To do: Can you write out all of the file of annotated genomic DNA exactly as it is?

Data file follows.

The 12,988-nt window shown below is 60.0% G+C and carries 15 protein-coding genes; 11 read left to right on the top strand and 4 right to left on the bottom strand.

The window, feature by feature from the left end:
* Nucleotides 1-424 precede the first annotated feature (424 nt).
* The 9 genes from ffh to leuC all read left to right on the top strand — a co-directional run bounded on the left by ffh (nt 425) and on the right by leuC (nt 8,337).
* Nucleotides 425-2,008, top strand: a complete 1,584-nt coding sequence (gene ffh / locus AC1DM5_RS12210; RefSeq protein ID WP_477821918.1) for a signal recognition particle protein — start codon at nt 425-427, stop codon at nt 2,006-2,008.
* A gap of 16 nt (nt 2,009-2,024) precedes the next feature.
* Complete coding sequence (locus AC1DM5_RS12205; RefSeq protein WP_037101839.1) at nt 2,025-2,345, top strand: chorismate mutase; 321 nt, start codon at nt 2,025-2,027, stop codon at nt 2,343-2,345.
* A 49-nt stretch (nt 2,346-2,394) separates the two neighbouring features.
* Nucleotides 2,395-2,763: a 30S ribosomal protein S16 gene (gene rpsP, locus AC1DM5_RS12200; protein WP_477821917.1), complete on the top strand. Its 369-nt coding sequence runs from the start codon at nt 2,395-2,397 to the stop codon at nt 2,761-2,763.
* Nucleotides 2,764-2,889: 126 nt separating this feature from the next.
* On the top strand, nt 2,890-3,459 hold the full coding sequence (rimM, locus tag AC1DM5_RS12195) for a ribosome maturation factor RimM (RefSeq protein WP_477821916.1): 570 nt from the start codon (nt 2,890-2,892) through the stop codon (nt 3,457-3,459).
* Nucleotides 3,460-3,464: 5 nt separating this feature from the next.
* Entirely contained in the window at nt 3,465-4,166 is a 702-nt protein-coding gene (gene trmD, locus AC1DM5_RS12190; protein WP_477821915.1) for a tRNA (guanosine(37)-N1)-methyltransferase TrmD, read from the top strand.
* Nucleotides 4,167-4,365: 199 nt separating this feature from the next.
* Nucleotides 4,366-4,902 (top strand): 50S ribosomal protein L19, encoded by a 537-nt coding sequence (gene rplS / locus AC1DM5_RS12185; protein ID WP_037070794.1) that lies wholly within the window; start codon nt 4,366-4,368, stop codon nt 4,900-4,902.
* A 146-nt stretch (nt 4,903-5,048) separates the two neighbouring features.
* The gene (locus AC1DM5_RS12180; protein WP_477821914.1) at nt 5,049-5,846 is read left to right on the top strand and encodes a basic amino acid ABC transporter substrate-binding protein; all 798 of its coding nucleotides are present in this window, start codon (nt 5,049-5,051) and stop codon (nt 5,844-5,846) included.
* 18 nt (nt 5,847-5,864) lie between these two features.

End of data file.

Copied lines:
The 12,988-nt window shown below is 60.0% G+C and carries 15 protein-coding genes; 11 read left to right on the top strand and 4 right to left on the bottom strand.

The window, feature by feature from the left end:
* Nucleotides 1-424 precede the first annotated feature (424 nt).
* The 9 genes from ffh to leuC all read left to right on the top strand — a co-directional run bounded on the left by ffh (nt 425) and on the right by leuC (nt 8,337).
* Nucleotides 425-2,008, top strand: a complete 1,584-nt coding sequence (gene ffh / locus AC1DM5_RS12210; RefSeq protein ID WP_477821918.1) for a signal recognition particle protein — start codon at nt 425-427, stop codon at nt 2,006-2,008.
* A gap of 16 nt (nt 2,009-2,024) precedes the next feature.
* Complete coding sequence (locus AC1DM5_RS12205; RefSeq protein WP_037101839.1) at nt 2,025-2,345, top strand: chorismate mutase; 321 nt, start codon at nt 2,025-2,027, stop codon at nt 2,343-2,345.
* A 49-nt stretch (nt 2,346-2,394) separates the two neighbouring features.
* Nucleotides 2,395-2,763: a 30S ribosomal protein S16 gene (gene rpsP, locus AC1DM5_RS12200; protein WP_477821917.1), complete on the top strand. Its 369-nt coding sequence runs from the start codon at nt 2,395-2,397 to the stop codon at nt 2,761-2,763.
* Nucleotides 2,764-2,889: 126 nt separating this feature from the next.
* On the top strand, nt 2,890-3,459 hold the full coding sequence (rimM, locus tag AC1DM5_RS12195) for a ribosome maturation factor RimM (RefSeq protein WP_477821916.1): 570 nt from the start codon (nt 2,890-2,892) through the stop codon (nt 3,457-3,459).
* Nucleotides 3,460-3,464: 5 nt separating this feature from the next.
* Entirely contained in the window at nt 3,465-4,166 is a 702-nt protein-coding gene (gene trmD, locus AC1DM5_RS12190; protein WP_477821915.1) for a tRNA (guanosine(37)-N1)-methyltransferase TrmD, read from the top strand.
* Nucleotides 4,167-4,365: 199 nt separating this feature from the next.
* Nucleotides 4,366-4,902 (top strand): 50S ribosomal protein L19, encoded by a 537-nt coding sequence (gene rplS / locus AC1DM5_RS12185; protein ID WP_037070794.1) that lies wholly within the window; start codon nt 4,366-4,368, stop codon nt 4,900-4,902.
* A 146-nt stretch (nt 4,903-5,048) separates the two neighbouring features.
* The gene (locus AC1DM5_RS12180; protein WP_477821914.1) at nt 5,049-5,846 is read left to right on the top strand and encodes a basic amino acid ABC transporter substrate-binding protein; all 798 of its coding nucleotides are present in this window, start codon (nt 5,049-5,051) and stop codon (nt 5,844-5,846) included.
* 18 nt (nt 5,847-5,864) lie between these two features.